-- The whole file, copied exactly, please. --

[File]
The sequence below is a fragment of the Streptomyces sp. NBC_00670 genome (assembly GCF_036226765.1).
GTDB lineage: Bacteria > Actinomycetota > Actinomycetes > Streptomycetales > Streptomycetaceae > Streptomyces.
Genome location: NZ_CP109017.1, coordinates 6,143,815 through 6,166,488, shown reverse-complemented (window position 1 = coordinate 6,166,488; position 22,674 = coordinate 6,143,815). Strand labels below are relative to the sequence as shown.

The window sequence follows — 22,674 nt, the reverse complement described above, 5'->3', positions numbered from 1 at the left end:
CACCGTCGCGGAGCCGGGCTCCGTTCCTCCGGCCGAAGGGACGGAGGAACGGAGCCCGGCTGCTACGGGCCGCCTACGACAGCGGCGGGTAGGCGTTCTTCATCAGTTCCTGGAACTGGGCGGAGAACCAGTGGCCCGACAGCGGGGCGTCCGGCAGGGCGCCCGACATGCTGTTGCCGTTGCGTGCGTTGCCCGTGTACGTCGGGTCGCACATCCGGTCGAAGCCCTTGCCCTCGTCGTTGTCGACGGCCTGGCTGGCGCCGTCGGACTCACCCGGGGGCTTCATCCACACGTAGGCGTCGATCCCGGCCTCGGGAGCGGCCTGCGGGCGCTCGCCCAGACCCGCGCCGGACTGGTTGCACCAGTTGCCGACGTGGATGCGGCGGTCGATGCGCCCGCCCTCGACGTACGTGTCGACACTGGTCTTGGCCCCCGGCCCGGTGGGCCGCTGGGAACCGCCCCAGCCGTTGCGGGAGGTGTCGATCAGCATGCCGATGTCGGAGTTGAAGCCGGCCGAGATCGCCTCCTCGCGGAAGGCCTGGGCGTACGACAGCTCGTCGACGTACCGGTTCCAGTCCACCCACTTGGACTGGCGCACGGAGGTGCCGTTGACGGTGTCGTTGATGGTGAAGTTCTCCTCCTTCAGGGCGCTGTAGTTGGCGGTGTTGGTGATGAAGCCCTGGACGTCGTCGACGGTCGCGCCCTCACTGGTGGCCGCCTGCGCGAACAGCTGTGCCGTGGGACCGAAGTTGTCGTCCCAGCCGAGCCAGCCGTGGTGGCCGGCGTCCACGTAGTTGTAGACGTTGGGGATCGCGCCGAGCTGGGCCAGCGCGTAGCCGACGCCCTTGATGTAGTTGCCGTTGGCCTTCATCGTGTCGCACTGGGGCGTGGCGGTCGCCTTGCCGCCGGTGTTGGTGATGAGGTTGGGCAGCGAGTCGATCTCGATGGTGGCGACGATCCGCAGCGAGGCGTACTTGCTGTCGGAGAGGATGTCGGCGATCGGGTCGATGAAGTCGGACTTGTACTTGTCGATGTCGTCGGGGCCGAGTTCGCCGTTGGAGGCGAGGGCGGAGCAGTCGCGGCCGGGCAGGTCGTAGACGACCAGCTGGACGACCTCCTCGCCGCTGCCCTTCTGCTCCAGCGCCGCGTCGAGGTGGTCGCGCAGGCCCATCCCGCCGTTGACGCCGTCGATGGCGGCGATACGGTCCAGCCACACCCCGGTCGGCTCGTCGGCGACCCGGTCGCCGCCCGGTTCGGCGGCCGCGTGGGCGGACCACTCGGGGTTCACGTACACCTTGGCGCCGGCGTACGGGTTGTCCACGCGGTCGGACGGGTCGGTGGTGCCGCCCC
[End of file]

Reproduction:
The sequence below is a fragment of the Streptomyces sp. NBC_00670 genome (assembly GCF_036226765.1).
GTDB lineage: Bacteria > Actinomycetota > Actinomycetes > Streptomycetales > Streptomycetaceae > Streptomyces.
Genome location: NZ_CP109017.1, coordinates 6,143,815 through 6,166,488, shown reverse-complemented (window position 1 = coordinate 6,166,488; position 22,674 = coordinate 6,143,815). Strand labels below are relative to the sequence as shown.

The window sequence follows — 22,674 nt, the reverse complement described above, 5'->3', positions numbered from 1 at the left end:
CACCGTCGCGGAGCCGGGCTCCGTTCCTCCGGCCGAAGGGACGGAGGAACGGAGCCCGGCTGCTACGGGCCGCCTACGACAGCGGCGGGTAGGCGTTCTTCATCAGTTCCTGGAACTGGGCGGAGAACCAGTGGCCCGACAGCGGGGCGTCCGGCAGGGCGCCCGACATGCTGTTGCCGTTGCGTGCGTTGCCCGTGTACGTCGGGTCGCACATCCGGTCGAAGCCCTTGCCCTCGTCGTTGTCGACGGCCTGGCTGGCGCCGTCGGACTCACCCGGGGGCTTCATCCACACGTAGGCGTCGATCCCGGCCTCGGGAGCGGCCTGCGGGCGCTCGCCCAGACCCGCGCCGGACTGGTTGCACCAGTTGCCGACGTGGATGCGGCGGTCGATGCGCCCGCCCTCGACGTACGTGTCGACACTGGTCTTGGCCCCCGGCCCGGTGGGCCGCTGGGAACCGCCCCAGCCGTTGCGGGAGGTGTCGATCAGCATGCCGATGTCGGAGTTGAAGCCGGCCGAGATCGCCTCCTCGCGGAAGGCCTGGGCGTACGACAGCTCGTCGACGTACCGGTTCCAGTCCACCCACTTGGACTGGCGCACGGAGGTGCCGTTGACGGTGTCGTTGATGGTGAAGTTCTCCTCCTTCAGGGCGCTGTAGTTGGCGGTGTTGGTGATGAAGCCCTGGACGTCGTCGACGGTCGCGCCCTCACTGGTGGCCGCCTGCGCGAACAGCTGTGCCGTGGGACCGAAGTTGTCGTCCCAGCCGAGCCAGCCGTGGTGGCCGGCGTCCACGTAGTTGTAGACGTTGGGGATCGCGCCGAGCTGGGCCAGCGCGTAGCCGACGCCCTTGATGTAGTTGCCGTTGGCCTTCATCGTGTCGCACTGGGGCGTGGCGGTCGCCTTGCCGCCGGTGTTGGTGATGAGGTTGGGCAGCGAGTCGATCTCGATGGTGGCGACGATCCGCAGCGAGGCGTACTTGCTGTCGGAGAGGATGTCGGCGATCGGGTCGATGAAGTCGGACTTGTACTTGTCGATGTCGTCGGGGCCGAGTTCGCCGTTGGAGGCGAGGGCGGAGCAGTCGCGGCCGGGCAGGTCGTAGACGACCAGCTGGACGACCTCCTCGCCGCTGCCCTTCTGCTCCAGCGCCGCGTCGAGGTGGTCGCGCAGGCCCATCCCGCCGTTGACGCCGTCGATGGCGGCGATACGGTCCAGCCACACCCCGGTCGGCTCGTCGGCGACCCGGTCGCCGCCCGGTTCGGCGGCCGCGTGGGCGGACCACTCGGGGTTCACGTACACCTTGGCGCCGGCGTACGGGTTGTCCACGCGGTCGGACGGGTCGGTGGTGCCGCCCC